perfect tits
[/url]

Posted by: young tits | February 6, 2007 6:51 PM | Report abuse

big tits round asses


teen tits


[url=http://s-url.net/0q8f/ ]
big black tits
[/url]

Posted by: big tits | February 4, 2007 12:35 AM | Report abuse

black tits


tiny tits


[url=http://ttu.cc/3690 ]
huge tits
[/url]

Posted by: big black tits | February 2, 2007 9:46 PM | Report abuse

jenna jameson sex


jenna jameson clips


[url=http://kuso.cc/1cn@ ]
jenna jameson sex
[/url]

Posted by: jenna jameson sex | February 2, 2007 11:38 AM | Report abuse

As a North Carolinian, I believe Bill Graham is going to be our next governor in 08'. He has organized a grass roots movement against the gas tax, and could easily use those folks in the movement to help him win the GOP nomination and eventually, the governorship. I think Graham will be able to beat Perdue or Moore. I think Perdue will win the nomination fight, which should allow Graham an easier general. If Perdue wins, she will inherit the "gas tax curse" which Graham has organized his group to fight. Plus, Graham will have alot of money to campaign and win this race. Graham has already solidified his base and grass-roots movement and will have the money to pick it up statewide when he needs too. As for the dem., they will have to convince NC voters that Graham's gas tax cut's are but a bunch of hot air.

Posted by: reason | January 25, 2007 2:19 PM | Report abuse

Matt Blunt - Roy is his father.
Otherwise, you're right. The anti-blunt stickers can be found everywhere. Although it is not hard to find a Missourian who still has their W'04 sticker on, you'd be hard-pressed to find one that has yet to shamefully remove their Blunt sticker...

"BLUNT IS NOT SHARP" happens to be my personal favorite anti-Blunt bumper sticker...

Posted by: Nicole | January 20, 2007 2:39 PM | Report abuse

McCain is the leading proponent of troop increases in Iraq. In fact, he wants a larger increase than W. There are no baseless charges here, for crying out loud. Read the papers, mags, and watch the T.V. McCain knows that an end to the Iraq debacle means his chances to be elected in 08 diminish significantly, and they should. He's supported Bush far too often to shed his association with our clueless leader. We don't need McCain anymore than we needed Bush.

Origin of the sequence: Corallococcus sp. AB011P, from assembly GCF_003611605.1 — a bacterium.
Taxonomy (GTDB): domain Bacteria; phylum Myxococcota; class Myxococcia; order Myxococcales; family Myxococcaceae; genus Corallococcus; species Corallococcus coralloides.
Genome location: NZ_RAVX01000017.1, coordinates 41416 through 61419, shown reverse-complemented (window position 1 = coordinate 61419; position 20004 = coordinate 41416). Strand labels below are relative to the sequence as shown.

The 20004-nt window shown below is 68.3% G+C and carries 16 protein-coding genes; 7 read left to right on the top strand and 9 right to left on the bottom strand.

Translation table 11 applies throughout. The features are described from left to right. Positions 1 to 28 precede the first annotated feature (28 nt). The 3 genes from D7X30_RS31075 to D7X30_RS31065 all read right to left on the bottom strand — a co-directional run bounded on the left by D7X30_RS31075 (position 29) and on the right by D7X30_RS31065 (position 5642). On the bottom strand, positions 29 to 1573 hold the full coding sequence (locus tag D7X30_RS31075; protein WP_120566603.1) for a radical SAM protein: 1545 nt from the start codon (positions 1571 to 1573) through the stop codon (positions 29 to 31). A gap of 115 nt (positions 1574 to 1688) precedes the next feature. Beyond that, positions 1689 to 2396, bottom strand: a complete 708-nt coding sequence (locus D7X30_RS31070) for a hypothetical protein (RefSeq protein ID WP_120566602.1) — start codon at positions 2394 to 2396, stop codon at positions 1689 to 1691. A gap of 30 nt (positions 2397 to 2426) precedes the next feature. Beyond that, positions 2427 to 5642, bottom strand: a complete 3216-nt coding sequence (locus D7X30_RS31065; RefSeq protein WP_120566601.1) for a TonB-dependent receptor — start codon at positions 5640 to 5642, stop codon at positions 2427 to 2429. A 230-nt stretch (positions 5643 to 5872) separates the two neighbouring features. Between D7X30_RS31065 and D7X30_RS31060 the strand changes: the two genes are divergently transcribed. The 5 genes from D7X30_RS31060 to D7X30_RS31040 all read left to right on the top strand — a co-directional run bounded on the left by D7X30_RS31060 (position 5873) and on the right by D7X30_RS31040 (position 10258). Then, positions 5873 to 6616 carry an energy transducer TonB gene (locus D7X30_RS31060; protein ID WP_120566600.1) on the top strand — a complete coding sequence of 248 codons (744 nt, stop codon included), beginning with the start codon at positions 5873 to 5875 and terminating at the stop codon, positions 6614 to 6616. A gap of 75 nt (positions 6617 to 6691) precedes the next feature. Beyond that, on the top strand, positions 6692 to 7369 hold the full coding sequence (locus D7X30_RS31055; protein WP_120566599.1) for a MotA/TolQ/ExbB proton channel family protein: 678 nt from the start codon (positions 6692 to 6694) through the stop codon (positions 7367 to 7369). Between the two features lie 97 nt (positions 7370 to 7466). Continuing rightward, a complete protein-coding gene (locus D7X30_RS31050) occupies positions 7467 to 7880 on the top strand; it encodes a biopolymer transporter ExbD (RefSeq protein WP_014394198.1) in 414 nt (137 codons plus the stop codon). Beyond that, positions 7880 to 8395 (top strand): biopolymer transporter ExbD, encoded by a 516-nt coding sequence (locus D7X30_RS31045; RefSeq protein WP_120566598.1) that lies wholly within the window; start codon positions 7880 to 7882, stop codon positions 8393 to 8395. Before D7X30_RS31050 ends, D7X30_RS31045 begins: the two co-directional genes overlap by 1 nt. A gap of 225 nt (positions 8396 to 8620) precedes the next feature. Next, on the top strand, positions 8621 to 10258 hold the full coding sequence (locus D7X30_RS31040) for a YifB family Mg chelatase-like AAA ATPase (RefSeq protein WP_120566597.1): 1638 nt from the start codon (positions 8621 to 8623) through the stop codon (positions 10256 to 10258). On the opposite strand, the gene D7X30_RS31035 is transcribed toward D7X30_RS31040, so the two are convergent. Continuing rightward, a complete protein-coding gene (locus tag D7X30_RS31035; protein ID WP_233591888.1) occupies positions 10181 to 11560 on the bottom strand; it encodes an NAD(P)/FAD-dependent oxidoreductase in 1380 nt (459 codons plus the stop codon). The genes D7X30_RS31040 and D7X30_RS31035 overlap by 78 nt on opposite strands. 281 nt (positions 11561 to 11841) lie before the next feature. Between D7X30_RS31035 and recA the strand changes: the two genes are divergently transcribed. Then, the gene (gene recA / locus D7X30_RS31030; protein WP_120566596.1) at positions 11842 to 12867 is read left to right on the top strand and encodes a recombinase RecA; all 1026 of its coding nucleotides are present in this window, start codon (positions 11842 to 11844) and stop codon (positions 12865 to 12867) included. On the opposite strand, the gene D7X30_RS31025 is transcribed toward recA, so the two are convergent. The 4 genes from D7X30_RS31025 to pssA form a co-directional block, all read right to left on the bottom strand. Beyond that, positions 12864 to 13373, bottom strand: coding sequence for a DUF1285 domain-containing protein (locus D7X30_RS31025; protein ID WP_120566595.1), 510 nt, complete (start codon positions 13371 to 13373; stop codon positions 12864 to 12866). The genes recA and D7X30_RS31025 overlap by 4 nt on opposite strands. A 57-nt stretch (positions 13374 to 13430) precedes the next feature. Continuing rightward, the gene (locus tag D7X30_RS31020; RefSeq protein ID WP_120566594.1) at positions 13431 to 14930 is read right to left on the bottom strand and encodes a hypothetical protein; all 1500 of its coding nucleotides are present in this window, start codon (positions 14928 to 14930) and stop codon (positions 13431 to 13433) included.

Posted by: gvanhee | January 18, 2007 5:38 PM | Report abuse

Hillary's biggest impediment is her senseless adherence to the liberal hawk stance on the Iraq war. Her attachment to the Democratic Leadership Council and its corporate agenda alienate most party activiists and those with any degree of political literacy in the Democratic Party. Barrack Obama's failure to define himself as anything else other than a bootstrap success story full of optimism for America and whatever he means about a new politics have far to many people scratching their heads about who he actually is. Race and gender may have an effect, but they would be in a similar position even if they were two white guys. John Edwards has a strong lead in Iowa according to the latest Zogby poll. How can you possibly be dumb or duplicitous enough to declare the Democratic primaries of '08 to be nothing more than a he said/she said match race?

Posted by: Retired Catholic | January 18, 2007 4:43 PM | Report abuse

Roy Blunt should top the list or at least tie with Blanco for most vulnerable governor. He has polled as low as 30 percent (lower than even Bush). He slashed 90,000 people off medicaid and sharply reduced benefits for instance if you have an electric wheel chair the replacement battery is no longer covered and one set of glasses every two years regardless of need. (Yet he and the Republican legislature have their health insurance)
At a Missouri-Illinois basketball game last year he was roundly booed. I havemany bumperstickers saying Save Missouri from Blunt Trauma for well over a year. The Democrats have bounced back with McCaskill and state auditor victory. The Republicnas best chance would be to defeat him in primary but would still have to explain their support for him.

Posted by: Franco | January 16, 2007 12:09 PM | Report abuse

Roy Blunt should top the list or at least tie with Blanco for most vulnerable governor. He has polled as low as 30 percent (lower than even Bush). He slashed 90,000 people off medicaid and sharply reduced benefits for instance if you have an electric wheel chair the replacement battery is no longer covered and one set of glasses every two years regardless of need. (Yet he and the Republican legislature have their health insurance)
At a Missouri-Illinois basketball game last year he was roundly booed. I havemany bumperstickers saying Save Missouri from Blunt Trauma for well over a year. The Democrats have bounced back with McCaskill and state auditor victory. The Republicnas best chance would be to defeat him in primary but would still have to explain their support for him.

Posted by: Franco | January 16, 2007 12:08 PM | Report abuse